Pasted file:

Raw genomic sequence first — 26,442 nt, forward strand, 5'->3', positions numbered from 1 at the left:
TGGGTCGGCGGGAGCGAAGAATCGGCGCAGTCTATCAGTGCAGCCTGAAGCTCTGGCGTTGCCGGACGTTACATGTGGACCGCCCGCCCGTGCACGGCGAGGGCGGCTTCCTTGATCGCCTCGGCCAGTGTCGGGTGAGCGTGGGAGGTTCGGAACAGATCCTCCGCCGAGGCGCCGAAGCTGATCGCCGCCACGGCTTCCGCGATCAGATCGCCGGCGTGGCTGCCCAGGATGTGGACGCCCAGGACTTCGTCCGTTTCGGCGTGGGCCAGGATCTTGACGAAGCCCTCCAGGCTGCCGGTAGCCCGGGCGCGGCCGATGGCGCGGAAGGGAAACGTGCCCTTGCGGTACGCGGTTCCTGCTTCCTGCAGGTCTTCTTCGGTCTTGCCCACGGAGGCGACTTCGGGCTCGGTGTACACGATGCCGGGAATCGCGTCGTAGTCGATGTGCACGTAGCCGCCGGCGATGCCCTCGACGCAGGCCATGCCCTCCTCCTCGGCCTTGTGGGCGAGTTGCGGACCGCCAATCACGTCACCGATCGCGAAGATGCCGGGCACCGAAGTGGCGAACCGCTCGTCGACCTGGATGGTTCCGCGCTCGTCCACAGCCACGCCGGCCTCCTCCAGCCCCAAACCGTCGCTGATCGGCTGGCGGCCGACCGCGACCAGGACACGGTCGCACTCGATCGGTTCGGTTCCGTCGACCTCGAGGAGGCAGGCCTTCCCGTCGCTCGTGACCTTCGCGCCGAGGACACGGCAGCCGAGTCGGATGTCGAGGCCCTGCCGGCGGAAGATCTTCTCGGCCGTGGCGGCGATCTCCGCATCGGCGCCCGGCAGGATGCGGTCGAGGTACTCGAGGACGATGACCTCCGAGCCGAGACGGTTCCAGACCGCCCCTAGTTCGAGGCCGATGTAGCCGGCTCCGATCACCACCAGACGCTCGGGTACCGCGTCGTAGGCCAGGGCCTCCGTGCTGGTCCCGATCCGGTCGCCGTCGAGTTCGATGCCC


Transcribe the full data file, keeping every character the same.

Raw genomic sequence first — 26,442 nt, forward strand, 5'->3', positions numbered from 1 at the left:
TGGGTCGGCGGGAGCGAAGAATCGGCGCAGTCTATCAGTGCAGCCTGAAGCTCTGGCGTTGCCGGACGTTACATGTGGACCGCCCGCCCGTGCACGGCGAGGGCGGCTTCCTTGATCGCCTCGGCCAGTGTCGGGTGAGCGTGGGAGGTTCGGAACAGATCCTCCGCCGAGGCGCCGAAGCTGATCGCCGCCACGGCTTCCGCGATCAGATCGCCGGCGTGGCTGCCCAGGATGTGGACGCCCAGGACTTCGTCCGTTTCGGCGTGGGCCAGGATCTTGACGAAGCCCTCCAGGCTGCCGGTAGCCCGGGCGCGGCCGATGGCGCGGAAGGGAAACGTGCCCTTGCGGTACGCGGTTCCTGCTTCCTGCAGGTCTTCTTCGGTCTTGCCCACGGAGGCGACTTCGGGCTCGGTGTACACGATGCCGGGAATCGCGTCGTAGTCGATGTGCACGTAGCCGCCGGCGATGCCCTCGACGCAGGCCATGCCCTCCTCCTCGGCCTTGTGGGCGAGTTGCGGACCGCCAATCACGTCACCGATCGCGAAGATGCCGGGCACCGAAGTGGCGAACCGCTCGTCGACCTGGATGGTTCCGCGCTCGTCCACAGCCACGCCGGCCTCCTCCAGCCCCAAACCGTCGCTGATCGGCTGGCGGCCGACCGCGACCAGGACACGGTCGCACTCGATCGGTTCGGTTCCGTCGACCTCGAGGAGGCAGGCCTTCCCGTCGCTCGTGACCTTCGCGCCGAGGACACGGCAGCCGAGTCGGATGTCGAGGCCCTGCCGGCGGAAGATCTTCTCGGCCGTGGCGGCGATCTCCGCATCGGCGCCCGGCAGGATGCGGTCGAGGTACTCGAGGACGATGACCTCCGAGCCGAGACGGTTCCAGACCGCCCCTAGTTCGAGGCCGATGTAGCCGGCTCCGATCACCACCAGACGCTCGGGTACCGCGTCGTAGGCCAGGGCCTCCGTGCTGGTCCCGATCCGGTCGCCGTCGAGTTCGATGCCC